Tower Street Chapel used to stand on the
street of that name, at the back of Clemens Street. Initially it
appears to have been have been a 'proprietary' chapel, owned by an
individual to offer worship in a newly urbanised area. Weslyans and
Catholics used it at a time which suggests it was build about 1820.
Both of these established their own chapels, and Tower Street was
eventually turned into four cottages, and more recently demolished
for new housing.
The Church of St Margaret is in Whitnash,
now a southern suburb of Leamington Spa, but originally a small
village which was centred around its parish church. The church lies
between Church Lane and Church Close, not far from the Warwick & Napton canal. It was first given, between 1121 and 1129, by
Lesceline widow of Humfrey the Domesday tenant of Whitnash, to
Nostell Priory in Yorkshire. The original church possessed an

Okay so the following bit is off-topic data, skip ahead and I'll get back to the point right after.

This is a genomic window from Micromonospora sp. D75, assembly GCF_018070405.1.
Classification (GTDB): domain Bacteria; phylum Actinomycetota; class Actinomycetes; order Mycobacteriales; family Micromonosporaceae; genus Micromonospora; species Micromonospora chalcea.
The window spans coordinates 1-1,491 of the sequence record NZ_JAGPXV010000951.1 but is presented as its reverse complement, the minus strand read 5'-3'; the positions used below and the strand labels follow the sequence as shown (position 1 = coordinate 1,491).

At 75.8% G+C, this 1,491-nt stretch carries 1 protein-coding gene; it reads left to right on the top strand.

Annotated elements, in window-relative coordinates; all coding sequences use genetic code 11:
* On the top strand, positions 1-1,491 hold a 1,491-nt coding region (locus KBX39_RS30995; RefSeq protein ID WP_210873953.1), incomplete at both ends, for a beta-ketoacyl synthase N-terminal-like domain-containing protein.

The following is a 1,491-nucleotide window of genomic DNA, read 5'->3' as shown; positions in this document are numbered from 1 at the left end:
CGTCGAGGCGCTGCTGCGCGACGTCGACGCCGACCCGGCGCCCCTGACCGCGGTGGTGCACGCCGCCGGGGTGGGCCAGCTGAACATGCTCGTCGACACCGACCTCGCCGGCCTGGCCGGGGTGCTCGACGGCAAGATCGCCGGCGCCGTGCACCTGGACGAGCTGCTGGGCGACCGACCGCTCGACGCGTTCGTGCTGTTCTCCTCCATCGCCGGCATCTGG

aisleless nave and chancel.
The church's two-stage tower with embattled
parapet was added in the latter part of the fifteenth century,
although it is unclear if this replaced an earlier tower. Two bells
by Mathew Bagley were installed in 1680 and a south porch was added in
the eighteenth century. Much of the church was rebuilt at various
times, the chancel in 1855, the aisle in 1867, and the nave in 1880.
Four more bells were added to the tower by J Taylor, three in 1892
and one in 1896.
Union Chapel was midway down the
western side of Clemens Street, back in the lower centre of
Leamington Spa and close to Tower Chapel. It opened in 1816, the
first of the many Dissenting chapels in town. Also known as
Congregational Chapel, it was the first home to several new
groups that eventually set up their own chapels. The first to leave
went to Mill Street Chapel, and the Baptists left for their own
chapel. The Congregationalists alone remained on Clemens Street.
In 1836 the Congregationalists also moved, to a
new bigger chapel in Spencer Street. The old chapel was sold in 1844
and became a short-lived theatre in 1848. In 1866 the building was
re-opened as the Congregational Free Chapel, under the care of
Reverend Sibree. This lasted until 1902 when the chapel again closed,
to re-open as a corn store, and later part of the Lockheed Company
until 1973. It was then divided in two and this is how it survives to this day.
Two photos on this page contributed by Aidan
McRae Thomson, three kindly released for republication by Bath Place.